5 Films from 2018 You May Not Have Heard of But You Should Definitely See



We are about waist deep in the race that is Oscar season. This is the season we pay full observance to the politics of film recognition established by Harvey Weinstein and Miramax (arguably the creators of the modern Oscar race). This is the company responsible for the wins of films such as Shakespeare in Love over Saving Private Ryan. Yea, that happened.

Miramax created a movement in which art house independents poured massive portions of their financial resources into Oscar campaigns, advertising, and targeting Oscar voters. Vanity Fair reports that Weinstein spent as much as $5 Million on the awards season campaign for Shakespeare in Love. He even threatened to sue New York Magazine for reporting how much had been spent on this campaign. The strategy seemed to work (and still works - i.e. huge studio campaign dollars behind Bohemian Rhapsody [61% on Rotten Tomatoes] emerging victorious at the Golden Globes, and a massive billboard of Lady Gaga as Ally [her role in A Star Is Born] outside the Chateau Marmont). As fans of the art of cinema, we find ourselves drenched in a political system that is all too self-aware of the financial incentive of winning an Oscar.

     So where do film lovers of every kind turn to find out which films belong to this year’s cream of the crop? I found myself yearning for good films after my annual MoviePass account expired.


This year, I developed an obsessive desire to go to the Landmark Theater on Pico on said MoviePass. The Landmark is one of those cool microcosms in which the cinematic age demographic seems to be either Film Studies college students or Angeleno retirees and hardly anyone in between. What I love about this phenomenon is that everyone, young and old, seems to share one thing in common: They love movies.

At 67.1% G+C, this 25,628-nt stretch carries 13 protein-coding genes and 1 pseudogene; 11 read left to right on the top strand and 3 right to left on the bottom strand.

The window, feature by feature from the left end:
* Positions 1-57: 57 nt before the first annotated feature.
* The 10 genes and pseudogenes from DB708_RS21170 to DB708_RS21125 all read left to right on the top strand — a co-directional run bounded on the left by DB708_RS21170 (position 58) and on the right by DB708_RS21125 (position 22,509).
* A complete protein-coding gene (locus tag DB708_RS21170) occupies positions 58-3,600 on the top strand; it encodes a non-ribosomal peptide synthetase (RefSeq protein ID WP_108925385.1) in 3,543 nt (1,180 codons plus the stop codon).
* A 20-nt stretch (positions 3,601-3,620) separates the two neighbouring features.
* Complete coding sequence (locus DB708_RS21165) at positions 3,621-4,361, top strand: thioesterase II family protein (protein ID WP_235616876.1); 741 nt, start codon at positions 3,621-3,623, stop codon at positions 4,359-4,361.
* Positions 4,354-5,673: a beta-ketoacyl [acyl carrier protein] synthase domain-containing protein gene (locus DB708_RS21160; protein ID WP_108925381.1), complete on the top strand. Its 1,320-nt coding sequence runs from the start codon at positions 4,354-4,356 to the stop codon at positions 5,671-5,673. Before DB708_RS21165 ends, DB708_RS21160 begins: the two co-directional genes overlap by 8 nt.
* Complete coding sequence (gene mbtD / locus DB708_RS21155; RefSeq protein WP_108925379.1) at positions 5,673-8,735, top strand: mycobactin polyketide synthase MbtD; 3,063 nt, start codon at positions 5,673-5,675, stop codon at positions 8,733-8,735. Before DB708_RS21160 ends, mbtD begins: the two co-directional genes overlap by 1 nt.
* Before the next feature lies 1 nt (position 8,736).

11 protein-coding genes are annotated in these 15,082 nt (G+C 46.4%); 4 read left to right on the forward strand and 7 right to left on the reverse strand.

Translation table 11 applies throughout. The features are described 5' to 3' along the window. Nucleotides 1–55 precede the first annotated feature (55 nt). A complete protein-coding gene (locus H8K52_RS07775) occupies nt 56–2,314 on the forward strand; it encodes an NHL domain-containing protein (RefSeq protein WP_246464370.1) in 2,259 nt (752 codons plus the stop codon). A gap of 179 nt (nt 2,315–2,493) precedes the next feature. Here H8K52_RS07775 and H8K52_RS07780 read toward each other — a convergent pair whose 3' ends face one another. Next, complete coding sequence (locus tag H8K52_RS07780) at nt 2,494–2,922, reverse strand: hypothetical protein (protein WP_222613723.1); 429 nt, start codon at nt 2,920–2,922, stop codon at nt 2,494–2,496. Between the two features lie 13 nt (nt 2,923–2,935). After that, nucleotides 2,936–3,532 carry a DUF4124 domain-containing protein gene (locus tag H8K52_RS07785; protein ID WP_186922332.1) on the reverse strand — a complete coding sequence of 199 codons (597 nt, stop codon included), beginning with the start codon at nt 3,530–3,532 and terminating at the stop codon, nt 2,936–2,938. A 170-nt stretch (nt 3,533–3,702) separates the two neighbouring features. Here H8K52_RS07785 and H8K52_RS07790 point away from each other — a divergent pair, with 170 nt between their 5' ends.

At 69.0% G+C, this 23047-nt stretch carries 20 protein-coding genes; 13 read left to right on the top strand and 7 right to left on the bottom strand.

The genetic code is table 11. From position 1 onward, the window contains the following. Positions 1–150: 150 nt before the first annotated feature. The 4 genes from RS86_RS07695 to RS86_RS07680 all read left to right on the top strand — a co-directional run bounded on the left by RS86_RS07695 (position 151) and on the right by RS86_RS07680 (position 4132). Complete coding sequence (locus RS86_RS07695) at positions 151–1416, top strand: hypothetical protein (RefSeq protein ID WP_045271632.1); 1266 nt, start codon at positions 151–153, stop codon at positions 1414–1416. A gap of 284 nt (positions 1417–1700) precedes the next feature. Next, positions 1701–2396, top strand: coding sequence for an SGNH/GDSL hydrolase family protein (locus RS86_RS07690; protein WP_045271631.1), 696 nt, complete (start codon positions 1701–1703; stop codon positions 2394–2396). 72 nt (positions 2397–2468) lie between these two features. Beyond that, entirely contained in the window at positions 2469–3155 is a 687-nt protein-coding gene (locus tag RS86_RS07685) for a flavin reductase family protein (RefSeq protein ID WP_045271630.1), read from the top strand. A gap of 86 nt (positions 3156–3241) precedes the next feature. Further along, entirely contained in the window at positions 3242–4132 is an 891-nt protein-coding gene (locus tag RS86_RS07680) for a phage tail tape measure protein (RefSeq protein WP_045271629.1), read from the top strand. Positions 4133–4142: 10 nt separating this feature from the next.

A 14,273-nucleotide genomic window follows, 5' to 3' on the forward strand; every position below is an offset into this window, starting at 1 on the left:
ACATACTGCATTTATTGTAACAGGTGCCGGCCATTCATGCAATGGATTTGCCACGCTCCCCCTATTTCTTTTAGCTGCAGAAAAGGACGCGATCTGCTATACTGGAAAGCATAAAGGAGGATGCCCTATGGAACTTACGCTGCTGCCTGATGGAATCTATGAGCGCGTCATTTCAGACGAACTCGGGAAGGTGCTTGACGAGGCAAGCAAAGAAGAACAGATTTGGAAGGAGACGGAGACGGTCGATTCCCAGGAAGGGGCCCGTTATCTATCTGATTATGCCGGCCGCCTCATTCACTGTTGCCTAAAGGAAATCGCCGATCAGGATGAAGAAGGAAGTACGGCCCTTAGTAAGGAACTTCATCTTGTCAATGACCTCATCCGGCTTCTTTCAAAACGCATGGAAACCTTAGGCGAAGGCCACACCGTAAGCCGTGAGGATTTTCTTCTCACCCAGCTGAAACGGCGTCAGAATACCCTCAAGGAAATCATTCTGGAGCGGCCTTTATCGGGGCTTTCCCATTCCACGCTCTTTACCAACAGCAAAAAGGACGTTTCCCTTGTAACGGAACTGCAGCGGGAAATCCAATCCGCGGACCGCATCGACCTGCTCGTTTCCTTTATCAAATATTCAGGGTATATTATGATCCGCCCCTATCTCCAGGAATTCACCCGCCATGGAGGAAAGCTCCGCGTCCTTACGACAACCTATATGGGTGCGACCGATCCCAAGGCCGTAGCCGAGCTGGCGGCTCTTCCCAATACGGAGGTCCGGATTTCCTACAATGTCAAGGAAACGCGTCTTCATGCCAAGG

The Landmark spoils their attendees with a plethora of independents to balance out their blockbusters.


     There was a period of this year where I saw so many good films in a row that I felt this was the year of an embarrassment of riches of great films. As Oscar season rolled in, I found myself curious how many films had gone unrecognized. Now, don’t get me wrong: I love the Oscars, always have and probably always will. Many films have been deservedly recognized. Shoutout: The Favourite, a personal favorite this year.


I also loved The Wife. Glen Close brought fireworks to the final act and brought me to tears.


     I figured after seeing so many great films in 2018 on MoviePass I couldn't let that count for nothing. So, here is a list of a few films that went unrecognized this awards season that I believe absolutely deserve a viewing.


I was not paid to endorse any of these films, I sincerely love them.


1)     We The Animals   dir. Jeremiah Zagar

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Based on the novel by Justin Torres, this film blew me away - everything about it. It was a darling at Sundance.